• Roger Duke

Calling and the Christian Life | Episode 1



Editors Note: This is part 1 of the introduction to Concerning This Concept of “Calling” which is the first chapter in The Four Callings of William Carey. Dr. Roger D. Duke explores the question, "What is our calling?" Dr. Roger D. Duke serves as the Scholar-in-Residence at Stage & Story.

 

When people normally think of the word “calling,” minds immediately turn to the clergy or professional church minister. Because of this understanding, very seldom is the word “calling” associated with or synonymous to the word “vocation.”


DEFINING VOCATION



Please understand the word vocation can be used in several ways. It comes from a Latin term that means “calling.” [1] In the Church realm, it is employed as God’s calling of men and women into His Kingdom by the preaching of the Gospel. It is also used to denote someone of the clergy. On the other hand, in secular terms, it can mean a trade, profession, or employment someone might follow.



This distinction between the “secular” and the “sacred” was maintained by the Roman Catholic tradition until the time of the Reformation. It is the basis for the idea of separate clergy and laity. [2] This was a false dichotomy that the reformers labored to rebut.


Martin Luther taught there was no distinction between the secular and the sacred. This theological praxis was one major issue separating the Roman Church from the teachings of Luther and Calvin. [3]



VOCATION AS A STATION

For Luther, vocation was a “station” where one had been placed to be helpful to those neighbors and community around them. The duty of the station was to be “done as unto the Lord.” Theology demonstrates the biological order, i.e., father, mother, son, or daughter. Each of these is a “calling.” [4]



Luther taught, when there was a difference in the spheres of home and office, problems would naturally arise. In the home, Christians love rules, in the office more impersonal regulations of the vocation hold sway.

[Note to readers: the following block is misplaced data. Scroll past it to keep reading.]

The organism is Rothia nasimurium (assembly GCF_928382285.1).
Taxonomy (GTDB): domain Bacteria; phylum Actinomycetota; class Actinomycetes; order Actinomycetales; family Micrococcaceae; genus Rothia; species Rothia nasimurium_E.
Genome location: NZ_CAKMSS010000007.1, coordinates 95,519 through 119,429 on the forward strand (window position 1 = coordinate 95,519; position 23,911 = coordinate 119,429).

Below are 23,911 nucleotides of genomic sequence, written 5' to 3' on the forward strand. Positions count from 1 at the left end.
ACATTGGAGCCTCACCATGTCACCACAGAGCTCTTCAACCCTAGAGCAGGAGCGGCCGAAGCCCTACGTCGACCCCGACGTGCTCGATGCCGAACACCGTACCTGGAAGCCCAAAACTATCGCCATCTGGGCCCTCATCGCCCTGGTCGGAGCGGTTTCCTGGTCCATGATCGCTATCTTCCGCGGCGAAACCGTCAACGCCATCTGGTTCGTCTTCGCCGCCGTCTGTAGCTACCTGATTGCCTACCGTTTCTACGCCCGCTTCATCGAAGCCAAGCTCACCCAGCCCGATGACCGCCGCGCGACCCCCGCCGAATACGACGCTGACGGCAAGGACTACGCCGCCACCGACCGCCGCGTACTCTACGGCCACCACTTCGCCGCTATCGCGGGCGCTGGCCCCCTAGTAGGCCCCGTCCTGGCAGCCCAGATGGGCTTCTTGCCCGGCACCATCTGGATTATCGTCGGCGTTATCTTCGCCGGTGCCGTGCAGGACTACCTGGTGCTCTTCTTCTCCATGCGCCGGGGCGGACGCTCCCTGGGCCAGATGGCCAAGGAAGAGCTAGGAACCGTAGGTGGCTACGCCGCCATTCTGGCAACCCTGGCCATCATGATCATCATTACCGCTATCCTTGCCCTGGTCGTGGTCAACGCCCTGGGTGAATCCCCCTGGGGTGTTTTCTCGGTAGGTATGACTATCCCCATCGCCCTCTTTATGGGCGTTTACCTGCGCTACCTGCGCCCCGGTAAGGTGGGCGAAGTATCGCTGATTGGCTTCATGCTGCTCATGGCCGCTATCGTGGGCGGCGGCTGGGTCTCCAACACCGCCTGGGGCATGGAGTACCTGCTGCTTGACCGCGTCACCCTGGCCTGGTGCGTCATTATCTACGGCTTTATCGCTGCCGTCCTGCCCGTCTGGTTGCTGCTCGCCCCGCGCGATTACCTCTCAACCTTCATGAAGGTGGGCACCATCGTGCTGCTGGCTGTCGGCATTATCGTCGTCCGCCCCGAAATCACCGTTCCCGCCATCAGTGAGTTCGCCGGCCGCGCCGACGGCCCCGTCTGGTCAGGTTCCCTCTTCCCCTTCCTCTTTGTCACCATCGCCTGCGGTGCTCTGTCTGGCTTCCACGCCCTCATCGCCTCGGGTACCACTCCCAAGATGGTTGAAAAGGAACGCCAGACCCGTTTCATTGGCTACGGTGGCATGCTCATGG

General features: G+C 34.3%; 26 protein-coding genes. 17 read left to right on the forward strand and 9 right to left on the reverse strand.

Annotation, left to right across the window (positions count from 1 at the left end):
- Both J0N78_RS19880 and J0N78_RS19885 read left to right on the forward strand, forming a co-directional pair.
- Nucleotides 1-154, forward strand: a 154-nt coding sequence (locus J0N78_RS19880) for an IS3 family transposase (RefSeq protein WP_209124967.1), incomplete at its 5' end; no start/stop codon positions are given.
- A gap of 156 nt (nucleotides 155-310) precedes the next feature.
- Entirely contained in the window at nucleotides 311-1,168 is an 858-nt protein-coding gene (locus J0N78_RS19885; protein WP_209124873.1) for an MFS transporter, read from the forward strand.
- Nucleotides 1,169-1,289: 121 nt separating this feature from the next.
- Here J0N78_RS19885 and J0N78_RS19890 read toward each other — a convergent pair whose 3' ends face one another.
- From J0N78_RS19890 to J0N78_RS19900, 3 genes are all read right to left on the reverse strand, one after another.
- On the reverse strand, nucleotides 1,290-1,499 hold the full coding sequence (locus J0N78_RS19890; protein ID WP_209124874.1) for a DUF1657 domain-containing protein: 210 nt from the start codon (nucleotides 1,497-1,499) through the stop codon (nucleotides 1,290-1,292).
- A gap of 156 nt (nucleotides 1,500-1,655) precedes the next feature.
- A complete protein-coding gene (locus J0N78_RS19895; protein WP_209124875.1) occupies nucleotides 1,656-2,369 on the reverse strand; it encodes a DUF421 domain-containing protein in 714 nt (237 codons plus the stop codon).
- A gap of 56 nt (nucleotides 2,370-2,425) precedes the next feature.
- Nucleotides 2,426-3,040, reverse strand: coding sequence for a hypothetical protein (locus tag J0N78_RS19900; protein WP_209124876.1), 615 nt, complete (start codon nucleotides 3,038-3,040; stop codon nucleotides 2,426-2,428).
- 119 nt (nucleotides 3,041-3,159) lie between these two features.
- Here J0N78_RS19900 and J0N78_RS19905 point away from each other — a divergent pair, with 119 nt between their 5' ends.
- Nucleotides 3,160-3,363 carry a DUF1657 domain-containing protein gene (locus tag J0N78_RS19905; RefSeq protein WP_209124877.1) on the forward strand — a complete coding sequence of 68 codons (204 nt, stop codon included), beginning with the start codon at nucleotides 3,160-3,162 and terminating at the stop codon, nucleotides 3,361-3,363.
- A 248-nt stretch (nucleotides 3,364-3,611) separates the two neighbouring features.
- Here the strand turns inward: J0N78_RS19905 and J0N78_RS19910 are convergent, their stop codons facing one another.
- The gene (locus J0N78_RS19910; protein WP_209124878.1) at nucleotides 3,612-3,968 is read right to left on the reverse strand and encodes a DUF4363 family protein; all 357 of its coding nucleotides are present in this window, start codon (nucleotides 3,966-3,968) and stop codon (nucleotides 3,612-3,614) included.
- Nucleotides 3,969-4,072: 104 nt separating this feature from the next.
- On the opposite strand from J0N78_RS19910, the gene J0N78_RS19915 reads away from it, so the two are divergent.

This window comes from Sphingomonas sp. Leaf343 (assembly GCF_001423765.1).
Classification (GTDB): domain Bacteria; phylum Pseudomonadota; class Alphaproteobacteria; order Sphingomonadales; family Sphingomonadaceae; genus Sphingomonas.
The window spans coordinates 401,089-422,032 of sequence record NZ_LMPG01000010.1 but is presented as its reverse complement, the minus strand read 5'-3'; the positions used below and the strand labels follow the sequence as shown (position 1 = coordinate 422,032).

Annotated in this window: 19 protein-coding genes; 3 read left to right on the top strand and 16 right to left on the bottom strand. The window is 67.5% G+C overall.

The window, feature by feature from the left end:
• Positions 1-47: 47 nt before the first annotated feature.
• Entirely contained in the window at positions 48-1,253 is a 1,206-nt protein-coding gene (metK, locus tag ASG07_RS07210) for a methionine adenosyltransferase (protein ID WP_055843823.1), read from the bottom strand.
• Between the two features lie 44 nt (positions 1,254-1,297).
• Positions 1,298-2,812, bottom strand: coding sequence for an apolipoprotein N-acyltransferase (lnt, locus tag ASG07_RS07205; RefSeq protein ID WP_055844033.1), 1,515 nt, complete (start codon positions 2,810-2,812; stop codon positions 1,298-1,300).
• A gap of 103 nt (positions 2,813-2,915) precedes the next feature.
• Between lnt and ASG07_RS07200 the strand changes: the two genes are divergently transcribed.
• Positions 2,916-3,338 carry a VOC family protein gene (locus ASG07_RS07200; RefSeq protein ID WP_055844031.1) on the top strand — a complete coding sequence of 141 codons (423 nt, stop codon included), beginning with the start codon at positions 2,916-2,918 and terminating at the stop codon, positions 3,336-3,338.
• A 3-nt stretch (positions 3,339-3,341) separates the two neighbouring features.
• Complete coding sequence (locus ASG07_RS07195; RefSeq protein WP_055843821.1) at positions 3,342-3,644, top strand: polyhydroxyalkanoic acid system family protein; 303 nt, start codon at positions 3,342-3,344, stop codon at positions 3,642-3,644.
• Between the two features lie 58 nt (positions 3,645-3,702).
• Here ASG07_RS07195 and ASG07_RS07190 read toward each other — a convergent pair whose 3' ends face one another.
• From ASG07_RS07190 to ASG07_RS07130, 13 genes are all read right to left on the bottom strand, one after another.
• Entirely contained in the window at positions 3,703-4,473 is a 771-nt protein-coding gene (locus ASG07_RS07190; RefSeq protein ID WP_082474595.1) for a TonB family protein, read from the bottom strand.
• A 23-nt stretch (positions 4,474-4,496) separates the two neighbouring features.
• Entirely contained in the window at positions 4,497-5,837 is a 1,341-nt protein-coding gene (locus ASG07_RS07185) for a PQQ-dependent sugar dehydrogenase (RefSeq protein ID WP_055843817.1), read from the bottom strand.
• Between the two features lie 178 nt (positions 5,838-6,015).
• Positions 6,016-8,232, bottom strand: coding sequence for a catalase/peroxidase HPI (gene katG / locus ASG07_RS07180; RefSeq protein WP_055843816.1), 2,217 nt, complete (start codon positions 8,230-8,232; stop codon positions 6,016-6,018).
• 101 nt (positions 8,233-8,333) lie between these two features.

GOD DOESN'T NEED YOUR GOOD WORKS


Service to others or love of neighbor should be the driving force in all venues, for it is in these different areas where we fill our different callings. For life at home, the relation between parents and children is a vocation. Even as in the field of labor the relationship between the employer and employee is a vocation.



Luther asserted, “In anything that involves action, anything that concerns the world or my relationship with my neighbor, there is nothing that falls in a private sphere lying outside of [my] station, office, or vocation." [5]


Humans are in community in this life and “It is only before God in heaven, that the individual stands alone.” [6] Here below, our purpose is to love and serve our neighbor, whoever s/he might be. [7] The discharge of one’s vocation is primary to fulfilling the Royal Law (See: James 1:8).


In Luther’s mind, it was clear that every Christian held various “offices” or callings concurrently. One person, a male, for instance, would be father to his children, husband to his wife, master of his servants, and civic or political leader. [8]


All of these are vocations or callings of the same person. Each office has its own responsibility connected with it and is to exercise it for the good of the neighbor. Gustaf Wingren has rightly observed, “God does not need our good work, but our neighbor does.” [9]

 

FOOTNOTES

[1] Gene Edward Veith, Jr., God at Work: Your Christian Vocation in All of Life (Crossway: Wheaton, 2002), 17.

[2] For a fuller discussion of the Roman Catholic tradition’s dichotomy see: “The ‘Catholic Distortion’” in Os Guinness, The Call: Finding and Fulfilling the Central Purpose of Your Life (Nashville: The W Publishing Group Division of Thomas Nelson, 2003), 31-35.

[3] Phillip S. Watson, “Abstract: Luther’s Doctrine of Vocation.” Scottish Journal of Theology Volume 2 Issue 4 (February 2009), 364-380; internet address https://www.cambridge.org/core/journals/scottish-journal-of-theology/article/luthers-doctrine-of-vocation/A2E03 45C9D732002D25493E18A88C75E DOI: https://doi.org/10.1017/S0036930600004841, retrieved June 2, 2017.


[4] Throughout the concepts of “vocation,” “calling,” “offices,” and “station” used interchangeably.